This morning, I read a reflection that indicated that Herod’s order to kill the male children in Bethlehem was an act of homage to Jesus. I had to step back from this statement to ponder what it meant. To me, the word homage is synonymous with worship, and Herod’s murder of innocent boys was not an act of worship.
As I stepped back to ponder this, I came to understand that the Greek word used in the Biblical passage related to Herod and the three wisemen was proskyneō, which is a verb that means to kiss a hand in reverence. In fact, the word has the connotation of a dog licking the hand of its master.1 The word has to do with respect for one of greater authority.
We know that Herod was not an official king of Israel. He was from an aristocratic family that had converted to Judaism roughly 50 years earlier. He was appointed by the Roman government, and was definitely not of the line of David.2 Thus, when the three wisemen tell him that the anticipated king of the Jews had been born, he was thrown into such a frenzy that he ordered the death of many innocent boys in the hopes of killing the threat to his rule. Thus, while Herod’s actions were not respectful, they definitely recognized Jesus as one of equal or greater authority. He felt threatened by one who’s authority to rule was greater than his own.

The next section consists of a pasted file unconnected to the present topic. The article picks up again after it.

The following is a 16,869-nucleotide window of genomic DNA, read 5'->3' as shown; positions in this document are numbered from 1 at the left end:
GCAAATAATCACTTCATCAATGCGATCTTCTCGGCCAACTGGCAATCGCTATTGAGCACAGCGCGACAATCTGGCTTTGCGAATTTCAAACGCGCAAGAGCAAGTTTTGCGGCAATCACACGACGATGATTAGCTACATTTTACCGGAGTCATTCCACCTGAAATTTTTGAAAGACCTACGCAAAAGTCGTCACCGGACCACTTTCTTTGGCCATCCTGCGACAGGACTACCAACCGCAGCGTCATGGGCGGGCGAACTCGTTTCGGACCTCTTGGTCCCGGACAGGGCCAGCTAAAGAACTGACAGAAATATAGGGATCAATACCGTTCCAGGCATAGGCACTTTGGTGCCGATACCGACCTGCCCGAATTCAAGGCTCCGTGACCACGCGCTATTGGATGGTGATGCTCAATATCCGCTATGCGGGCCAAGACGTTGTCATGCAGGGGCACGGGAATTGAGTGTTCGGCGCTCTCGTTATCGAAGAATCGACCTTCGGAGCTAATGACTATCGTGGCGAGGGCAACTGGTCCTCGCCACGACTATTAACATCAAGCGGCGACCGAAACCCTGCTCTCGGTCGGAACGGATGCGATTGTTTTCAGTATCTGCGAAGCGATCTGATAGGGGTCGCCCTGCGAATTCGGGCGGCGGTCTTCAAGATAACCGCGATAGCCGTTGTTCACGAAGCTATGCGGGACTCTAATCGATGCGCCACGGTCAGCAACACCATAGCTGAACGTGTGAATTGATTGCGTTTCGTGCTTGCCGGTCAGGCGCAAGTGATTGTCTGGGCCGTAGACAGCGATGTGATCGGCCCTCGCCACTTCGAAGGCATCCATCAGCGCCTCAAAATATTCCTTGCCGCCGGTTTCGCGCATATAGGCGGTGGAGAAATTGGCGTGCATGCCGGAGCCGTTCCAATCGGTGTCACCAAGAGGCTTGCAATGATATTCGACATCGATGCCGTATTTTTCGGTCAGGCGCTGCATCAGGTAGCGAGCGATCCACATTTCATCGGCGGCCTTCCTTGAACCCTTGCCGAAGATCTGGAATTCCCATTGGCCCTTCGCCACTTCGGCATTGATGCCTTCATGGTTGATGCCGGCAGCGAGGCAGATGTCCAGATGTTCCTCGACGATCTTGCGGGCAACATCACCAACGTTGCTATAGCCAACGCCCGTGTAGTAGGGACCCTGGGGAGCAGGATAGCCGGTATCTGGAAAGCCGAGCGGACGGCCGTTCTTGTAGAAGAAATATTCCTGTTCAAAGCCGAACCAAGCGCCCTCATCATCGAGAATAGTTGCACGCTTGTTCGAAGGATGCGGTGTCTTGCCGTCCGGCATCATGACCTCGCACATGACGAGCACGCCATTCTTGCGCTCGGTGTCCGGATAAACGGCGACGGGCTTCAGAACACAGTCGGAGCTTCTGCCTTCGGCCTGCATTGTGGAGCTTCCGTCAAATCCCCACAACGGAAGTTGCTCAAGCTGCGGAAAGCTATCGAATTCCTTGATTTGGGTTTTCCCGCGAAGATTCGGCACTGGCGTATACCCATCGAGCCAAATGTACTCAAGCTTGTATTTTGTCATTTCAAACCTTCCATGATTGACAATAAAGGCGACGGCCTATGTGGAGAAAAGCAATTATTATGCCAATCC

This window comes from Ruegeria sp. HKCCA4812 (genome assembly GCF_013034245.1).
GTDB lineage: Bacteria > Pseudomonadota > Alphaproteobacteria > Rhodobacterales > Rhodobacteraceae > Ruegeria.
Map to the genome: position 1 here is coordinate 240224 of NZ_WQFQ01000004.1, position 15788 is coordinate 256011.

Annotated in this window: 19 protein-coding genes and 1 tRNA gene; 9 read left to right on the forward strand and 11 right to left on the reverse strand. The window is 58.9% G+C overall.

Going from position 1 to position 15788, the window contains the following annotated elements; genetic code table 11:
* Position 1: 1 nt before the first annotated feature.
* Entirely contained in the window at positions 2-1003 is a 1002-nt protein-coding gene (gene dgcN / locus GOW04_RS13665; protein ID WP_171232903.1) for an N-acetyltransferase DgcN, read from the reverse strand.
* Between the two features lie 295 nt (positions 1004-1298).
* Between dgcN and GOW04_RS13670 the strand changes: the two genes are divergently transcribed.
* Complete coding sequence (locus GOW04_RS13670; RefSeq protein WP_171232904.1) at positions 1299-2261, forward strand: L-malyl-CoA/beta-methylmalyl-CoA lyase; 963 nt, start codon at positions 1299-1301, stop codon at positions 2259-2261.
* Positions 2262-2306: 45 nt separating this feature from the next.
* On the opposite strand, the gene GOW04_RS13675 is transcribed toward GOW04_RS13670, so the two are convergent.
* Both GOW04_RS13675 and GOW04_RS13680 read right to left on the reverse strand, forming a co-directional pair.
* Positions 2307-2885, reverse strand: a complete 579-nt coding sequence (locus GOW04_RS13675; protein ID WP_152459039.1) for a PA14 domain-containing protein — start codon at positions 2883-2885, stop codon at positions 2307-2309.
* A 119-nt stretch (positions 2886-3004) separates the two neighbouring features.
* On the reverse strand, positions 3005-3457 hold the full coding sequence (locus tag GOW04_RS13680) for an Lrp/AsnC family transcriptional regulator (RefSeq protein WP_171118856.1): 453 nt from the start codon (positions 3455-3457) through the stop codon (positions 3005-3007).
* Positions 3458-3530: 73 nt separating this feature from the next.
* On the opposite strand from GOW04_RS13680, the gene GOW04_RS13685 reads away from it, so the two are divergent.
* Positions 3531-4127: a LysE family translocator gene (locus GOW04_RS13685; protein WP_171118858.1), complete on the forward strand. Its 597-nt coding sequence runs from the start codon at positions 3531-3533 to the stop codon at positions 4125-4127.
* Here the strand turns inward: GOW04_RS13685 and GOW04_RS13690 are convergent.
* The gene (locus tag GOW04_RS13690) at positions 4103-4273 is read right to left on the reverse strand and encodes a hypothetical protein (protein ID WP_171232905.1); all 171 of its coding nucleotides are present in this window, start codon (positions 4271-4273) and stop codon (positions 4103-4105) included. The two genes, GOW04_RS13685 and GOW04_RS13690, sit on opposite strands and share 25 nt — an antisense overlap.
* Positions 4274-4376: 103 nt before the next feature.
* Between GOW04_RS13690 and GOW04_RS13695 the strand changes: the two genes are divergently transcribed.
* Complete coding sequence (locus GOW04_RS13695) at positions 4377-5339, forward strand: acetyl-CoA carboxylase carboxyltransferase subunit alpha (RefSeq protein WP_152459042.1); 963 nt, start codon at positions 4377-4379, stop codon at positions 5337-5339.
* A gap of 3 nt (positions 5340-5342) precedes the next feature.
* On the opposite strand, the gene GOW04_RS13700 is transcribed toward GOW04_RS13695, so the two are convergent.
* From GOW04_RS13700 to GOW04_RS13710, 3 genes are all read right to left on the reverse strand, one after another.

When we ponder the inappropriate homage Herod pays Jesus, many of us will see ourselves in this response. Our actions may not be as severe as ordering the death of children. At the same time, we do not want to be the dog licking the hand of the master. That is a crass way of saying that we want to be our own authority. We want to be our own king. A great deal of the spiritual journey is recognizing our resistance to his rule, and learning to surrender to the king of kings. It is through a growing sense of humility that we make progress in our efforts to bow before him; we allow our will to be bent in favor of his authority. It is in coming to see the truth of our littleness before his greatness that our humility grows. Humility cannot grow if we cannot see our own inappropriate acts of homage.
Spending time with the Holy Spirit reflecting on your own reaction to Jesus. How do you pay him homage? Can you see evidence of a similar reaction to Jesus? Ask the Holy Spirit to reveal to you both how you pay proper homage and where your actions might be more akin to that of Herod. Find the tension of your own internal war related to recognizing Jesus as king. Do not allow shame to keep you from reflecting on the truth. The Holy Spirit wants to perfect your acts of homage and worship. He can only do so if you stand in his light. We do not like to see our flaws, so we create defenses. On top of our personal defenses, the devil works to blind us to truth because if we allow the Holy Spirit to heal them, he has less opportunities to trip us up. As you see where your homage is less than perfect, sit with this truth in the presence of the Holy Spirit. Look upon him as a child with a broken toy, and seek his assistance in fixing what is broken. Pray for the openness to allow him to be your King.
2 L. I. Levine, “Herod the Great (Person),” ed. David Noel Freedman, The Anchor Yale Bible Dictionary (New York: Doubleday, 1992), 161.